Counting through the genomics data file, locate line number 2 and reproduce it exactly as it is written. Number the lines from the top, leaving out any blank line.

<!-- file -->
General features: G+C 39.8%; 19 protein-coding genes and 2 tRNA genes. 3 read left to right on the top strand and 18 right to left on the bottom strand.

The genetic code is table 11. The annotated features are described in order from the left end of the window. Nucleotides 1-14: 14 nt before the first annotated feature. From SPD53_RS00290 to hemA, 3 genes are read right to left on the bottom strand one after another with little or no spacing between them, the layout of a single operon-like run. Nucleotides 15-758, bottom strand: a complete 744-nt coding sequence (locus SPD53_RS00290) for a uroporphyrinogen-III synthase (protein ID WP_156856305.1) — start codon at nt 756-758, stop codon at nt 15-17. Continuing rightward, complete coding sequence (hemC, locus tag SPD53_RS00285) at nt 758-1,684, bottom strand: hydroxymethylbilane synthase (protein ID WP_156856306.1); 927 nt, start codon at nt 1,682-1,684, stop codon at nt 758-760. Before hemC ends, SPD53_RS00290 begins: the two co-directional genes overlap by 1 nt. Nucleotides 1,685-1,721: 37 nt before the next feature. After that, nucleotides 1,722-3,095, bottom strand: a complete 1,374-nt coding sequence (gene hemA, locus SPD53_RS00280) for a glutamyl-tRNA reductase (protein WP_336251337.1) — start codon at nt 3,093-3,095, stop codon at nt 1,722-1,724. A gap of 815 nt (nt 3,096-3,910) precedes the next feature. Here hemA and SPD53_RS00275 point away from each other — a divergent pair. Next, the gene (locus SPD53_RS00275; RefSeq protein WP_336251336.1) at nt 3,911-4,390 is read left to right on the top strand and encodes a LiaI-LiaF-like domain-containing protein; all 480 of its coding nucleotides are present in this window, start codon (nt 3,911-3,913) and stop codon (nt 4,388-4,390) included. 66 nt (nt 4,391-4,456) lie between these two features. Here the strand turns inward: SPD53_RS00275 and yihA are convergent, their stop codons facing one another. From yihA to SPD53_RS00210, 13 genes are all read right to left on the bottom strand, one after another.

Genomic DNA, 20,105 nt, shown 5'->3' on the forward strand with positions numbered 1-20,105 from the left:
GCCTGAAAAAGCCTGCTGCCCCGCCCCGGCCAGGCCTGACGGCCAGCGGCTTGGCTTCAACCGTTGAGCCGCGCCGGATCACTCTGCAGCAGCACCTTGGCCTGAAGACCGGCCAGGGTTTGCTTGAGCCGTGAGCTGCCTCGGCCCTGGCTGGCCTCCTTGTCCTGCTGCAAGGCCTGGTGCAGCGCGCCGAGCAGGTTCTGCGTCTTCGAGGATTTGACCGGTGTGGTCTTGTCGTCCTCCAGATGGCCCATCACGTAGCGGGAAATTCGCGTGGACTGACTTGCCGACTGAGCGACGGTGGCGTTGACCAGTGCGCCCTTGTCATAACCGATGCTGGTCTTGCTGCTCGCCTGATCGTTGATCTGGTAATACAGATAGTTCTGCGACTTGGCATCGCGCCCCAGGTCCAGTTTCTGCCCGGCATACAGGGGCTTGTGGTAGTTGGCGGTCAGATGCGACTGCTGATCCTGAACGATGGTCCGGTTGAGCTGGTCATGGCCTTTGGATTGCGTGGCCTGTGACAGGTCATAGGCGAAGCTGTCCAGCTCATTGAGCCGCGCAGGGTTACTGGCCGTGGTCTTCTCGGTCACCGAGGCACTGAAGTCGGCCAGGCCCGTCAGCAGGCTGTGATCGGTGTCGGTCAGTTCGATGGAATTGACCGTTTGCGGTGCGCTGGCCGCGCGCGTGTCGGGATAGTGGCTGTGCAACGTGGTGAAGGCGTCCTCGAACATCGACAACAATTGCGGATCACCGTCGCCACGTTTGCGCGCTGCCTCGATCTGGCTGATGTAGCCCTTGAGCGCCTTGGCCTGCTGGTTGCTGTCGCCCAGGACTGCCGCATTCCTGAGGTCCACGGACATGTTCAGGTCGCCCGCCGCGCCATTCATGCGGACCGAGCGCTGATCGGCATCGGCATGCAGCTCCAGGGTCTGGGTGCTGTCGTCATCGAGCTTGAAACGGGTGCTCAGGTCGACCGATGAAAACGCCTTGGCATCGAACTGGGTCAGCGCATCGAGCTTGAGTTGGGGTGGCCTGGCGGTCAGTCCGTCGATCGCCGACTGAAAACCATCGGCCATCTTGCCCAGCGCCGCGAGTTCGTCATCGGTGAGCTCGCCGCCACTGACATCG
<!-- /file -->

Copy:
The genetic code is table 11. The annotated features are described in order from the left end of the window. Nucleotides 1-14: 14 nt before the first annotated feature. From SPD53_RS00290 to hemA, 3 genes are read right to left on the bottom strand one after another with little or no spacing between them, the layout of a single operon-like run. Nucleotides 15-758, bottom strand: a complete 744-nt coding sequence (locus SPD53_RS00290) for a uroporphyrinogen-III synthase (protein ID WP_156856305.1) — start codon at nt 756-758, stop codon at nt 15-17. Continuing rightward, complete coding sequence (hemC, locus tag SPD53_RS00285) at nt 758-1,684, bottom strand: hydroxymethylbilane synthase (protein ID WP_156856306.1); 927 nt, start codon at nt 1,682-1,684, stop codon at nt 758-760. Before hemC ends, SPD53_RS00290 begins: the two co-directional genes overlap by 1 nt. Nucleotides 1,685-1,721: 37 nt before the next feature. After that, nucleotides 1,722-3,095, bottom strand: a complete 1,374-nt coding sequence (gene hemA, locus SPD53_RS00280) for a glutamyl-tRNA reductase (protein WP_336251337.1) — start codon at nt 3,093-3,095, stop codon at nt 1,722-1,724. A gap of 815 nt (nt 3,096-3,910) precedes the next feature. Here hemA and SPD53_RS00275 point away from each other — a divergent pair. Next, the gene (locus SPD53_RS00275; RefSeq protein WP_336251336.1) at nt 3,911-4,390 is read left to right on the top strand and encodes a LiaI-LiaF-like domain-containing protein; all 480 of its coding nucleotides are present in this window, start codon (nt 3,911-3,913) and stop codon (nt 4,388-4,390) included. 66 nt (nt 4,391-4,456) lie between these two features. Here the strand turns inward: SPD53_RS00275 and yihA are convergent, their stop codons facing one another. From yihA to SPD53_RS00210, 13 genes are all read right to left on the bottom strand, one after another.